D7100 - I need help solving the "green shadows" in skin tones problem

Started Apr 3, 2013 | Discussions thread
mosswings Veteran Member • Posts: 8,352
Re: not a camera issue

RudyPohl wrote:

Mako2011 wrote:

Go back and re-read that thread. It wasn't a camera issue after all.  Just as is the case with the example below.

Thanks for your detailed reply Mako, sorry if I hit a nerve and offended you, it certainly was not my intention.

I don't know what you expect from a guy like me? I've just invested $2K in a camera and lens, which may not seem like much to others, but it's a heck of a lot to me. I have 2 weeks to try out this rig to see if I can handle it and it can do what I'm looking for, but despite having given it many dozens of hours of time (I've taken 5 full days off work to do this) I'm now fresh out of time. Sorry if that annoys you, but that's the reality I'm facing.

By the way, I'm not out of patience or effort or willingness to try, which is why I am more than ready to buy the camera back if I get get the green shadows issues resolved with the software I currently own.

What I am not willing to do is keep a camera on the hopes that this problem will get resolved, especially when people like mosswings, the camera store staff, and others posting on forums say that this is in fact a problem. I'm not imagining it.

Anyways, we'll see what happens.


Rudy, I'm really rather irritated at the stupid comment that your photo store clerks made, and I'm sorry if my glib comment only served to confuse you.  That comment was sort of a snapshot summary of the litany of "problems" - marginalia, really - that new purchasers always seem to dream up at product introductions and a backhanded acknowledgement that different sensors have different behaviors at their extremes.

If the D7100 and ALL Nikon cameras are green-spewing monsters, why in the world did those "experts" at your camera store not warn you away?  Instead, they nod their heads ruefully and tell you, almost too late for your wallet, that "all Nikons do that". You've already given evidence of other more probable reasons - monitor calibration and RAW converter differences.  Thanks to Mako for referencing Hogan's posting on the green monster. And thanks to Jonikon to pointing out that rosy pink baby cheeks exist only on babies.

The "green shadows" problem is one that has been seen ONLY in the deepest shadows (literally almost solid black) when pulled up extremely - 4 or 5 stops.  Check out Horshack's initial reportage on this . The images you've presented are nowhere near that.  What you're observing may be more of a color temperature problem.  On my monitor (calibrated PA271SV) the image of your wife is somewhat greenish. Read further, including the link referenced by Horshack.  You would learn that:

1.) this happens ONLY at low ISOs, so if you're wanting to use the camera in the 400-3200 range this shouldn't be a problem.  Of course, you're also operating at reduced DR with reduced shadow pulling capacity, but any pulling you do should be less tone-shifting.

2.) Sony sensors shift colors as well, but to the blue, and only at high ISOs.  However, blue shadows are a bit more acceptable than green ones.

All this makes for a camera, as Jim Pearce has said, is rather "edgy"; it can bite you if you push it too hard, and D5100/D7000 shooters are now conditioned to being able to push their sensors hard.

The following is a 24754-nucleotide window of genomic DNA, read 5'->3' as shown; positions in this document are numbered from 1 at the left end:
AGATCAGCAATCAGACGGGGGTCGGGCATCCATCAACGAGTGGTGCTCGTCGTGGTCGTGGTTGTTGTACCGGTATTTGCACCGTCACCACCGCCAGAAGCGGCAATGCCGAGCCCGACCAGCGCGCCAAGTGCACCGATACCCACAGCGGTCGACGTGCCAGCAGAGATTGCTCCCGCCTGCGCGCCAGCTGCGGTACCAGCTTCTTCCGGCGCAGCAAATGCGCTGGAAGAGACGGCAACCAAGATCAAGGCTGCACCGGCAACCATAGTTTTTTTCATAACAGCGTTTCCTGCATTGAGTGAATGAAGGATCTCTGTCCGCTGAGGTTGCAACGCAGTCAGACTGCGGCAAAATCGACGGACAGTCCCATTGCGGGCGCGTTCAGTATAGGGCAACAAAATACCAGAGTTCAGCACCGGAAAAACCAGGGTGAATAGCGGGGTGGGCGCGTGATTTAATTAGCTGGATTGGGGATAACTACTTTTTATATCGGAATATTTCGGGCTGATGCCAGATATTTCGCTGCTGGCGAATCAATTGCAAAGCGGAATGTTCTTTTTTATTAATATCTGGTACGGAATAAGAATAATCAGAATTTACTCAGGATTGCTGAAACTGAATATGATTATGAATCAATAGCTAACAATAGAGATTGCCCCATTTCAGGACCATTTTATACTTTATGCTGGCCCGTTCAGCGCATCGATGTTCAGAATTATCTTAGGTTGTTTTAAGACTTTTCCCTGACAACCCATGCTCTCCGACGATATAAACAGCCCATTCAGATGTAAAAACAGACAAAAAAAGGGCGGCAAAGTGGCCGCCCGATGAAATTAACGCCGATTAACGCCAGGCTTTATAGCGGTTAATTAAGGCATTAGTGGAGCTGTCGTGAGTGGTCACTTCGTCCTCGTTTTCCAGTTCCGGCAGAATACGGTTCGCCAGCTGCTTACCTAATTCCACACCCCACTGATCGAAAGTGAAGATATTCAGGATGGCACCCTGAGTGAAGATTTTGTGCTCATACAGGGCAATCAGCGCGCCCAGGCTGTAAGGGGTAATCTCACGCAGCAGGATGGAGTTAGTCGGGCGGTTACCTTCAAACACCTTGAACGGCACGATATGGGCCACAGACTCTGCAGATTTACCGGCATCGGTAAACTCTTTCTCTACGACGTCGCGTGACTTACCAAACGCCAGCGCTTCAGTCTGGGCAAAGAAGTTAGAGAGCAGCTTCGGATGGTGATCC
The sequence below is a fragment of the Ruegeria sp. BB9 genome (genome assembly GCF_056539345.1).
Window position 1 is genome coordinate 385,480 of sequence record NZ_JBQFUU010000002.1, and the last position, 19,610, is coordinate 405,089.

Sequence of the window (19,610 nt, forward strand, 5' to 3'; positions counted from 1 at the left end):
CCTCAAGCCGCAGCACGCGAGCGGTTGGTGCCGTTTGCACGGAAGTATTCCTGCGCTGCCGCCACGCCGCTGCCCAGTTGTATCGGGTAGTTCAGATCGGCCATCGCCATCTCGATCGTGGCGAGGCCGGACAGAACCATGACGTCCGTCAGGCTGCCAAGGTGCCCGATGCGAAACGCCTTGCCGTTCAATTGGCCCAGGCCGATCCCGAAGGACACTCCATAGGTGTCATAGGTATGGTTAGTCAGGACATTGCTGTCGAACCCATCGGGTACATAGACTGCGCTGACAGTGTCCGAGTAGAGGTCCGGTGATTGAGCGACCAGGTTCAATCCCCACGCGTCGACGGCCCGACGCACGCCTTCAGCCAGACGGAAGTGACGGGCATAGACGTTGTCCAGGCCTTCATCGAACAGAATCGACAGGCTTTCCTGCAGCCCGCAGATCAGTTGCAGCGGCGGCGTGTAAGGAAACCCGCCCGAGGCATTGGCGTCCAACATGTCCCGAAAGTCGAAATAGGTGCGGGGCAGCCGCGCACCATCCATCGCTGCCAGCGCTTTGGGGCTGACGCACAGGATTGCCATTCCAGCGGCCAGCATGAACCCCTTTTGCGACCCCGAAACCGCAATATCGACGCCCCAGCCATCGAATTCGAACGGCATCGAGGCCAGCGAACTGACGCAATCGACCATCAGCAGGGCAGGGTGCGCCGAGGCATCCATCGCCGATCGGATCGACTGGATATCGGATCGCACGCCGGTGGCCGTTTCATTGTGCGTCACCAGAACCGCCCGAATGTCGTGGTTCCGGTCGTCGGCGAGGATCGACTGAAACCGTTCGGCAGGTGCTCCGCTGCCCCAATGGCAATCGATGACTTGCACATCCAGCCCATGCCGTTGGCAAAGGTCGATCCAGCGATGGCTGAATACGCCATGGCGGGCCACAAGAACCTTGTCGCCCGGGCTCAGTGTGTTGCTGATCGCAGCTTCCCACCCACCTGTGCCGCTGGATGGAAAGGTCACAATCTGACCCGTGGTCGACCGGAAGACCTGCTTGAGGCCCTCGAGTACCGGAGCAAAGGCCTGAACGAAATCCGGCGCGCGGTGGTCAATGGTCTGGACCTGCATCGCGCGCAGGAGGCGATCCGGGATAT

I came to Nikon from Canon film and digital P&S cameras.  One of the things I continue to work with is getting the color balance right.  I've always thought that Nikon's JPG rendering is a bit on the cool side, and several have noted that my posted shots often look a bit bluish.  Part of that is their monitor, part of that is me.  But the take-away is that it takes work to get these things right. I wish you hadn't killed that NEF, I'd give it a go in my digital darkroom.  Probably would look bluish when I got through with it 

You're running about in a panic as you discover new nuances of your camera's behavior.  You've done a heck of a lot in two weeks, you've been very game to learn, and you've learned quickly. But the bottom line is that you haven't entered into your purchase with your eyes open to the costs involved - only the potential benefits.  A DSLR is a complex tool that rewards precision and understanding; the D7100 is one of the most advanced DSLRs made, and it will take a lot longer than 2 weeks of part time effort under the penalty of significant financial risk to thoroughly understand it.

I made a suggestion a couple of days back that you might benefit in considering: accept that there will be an opportunity risk and learning cost in the acquisition of any new DSLR system. I've owned a DSLR for 6 years now and I'm still learning how to operate it well. There are many others on this forum who've spent a lot more time than me at it - the storied 10,000 hours, if you will - and they're also finding out things, but at a much subtler level. But they're definitely not finding out that the D7100 is irretrievably damaged goods.

Take a breather, line up your ducks, so to speak, and re-engage.  Find yourself a GOOD Nikon shooter to mentor you and answer your questions. It took you 15,000 shots with your Panny before you knew you were ready for something with more potential.  A good mentor will ease your transition into a much more capable system. As an experienced videographer you are probably well aware of that.

And slow down and enjoy.

 mosswings's gear list:mosswings's gear list
Olympus XZ-1 Olympus Stylus 1 Nikon D90 Nikon D7100 Nikon AF-S DX Nikkor 18-105mm f/3.5-5.6G ED VR +5 more
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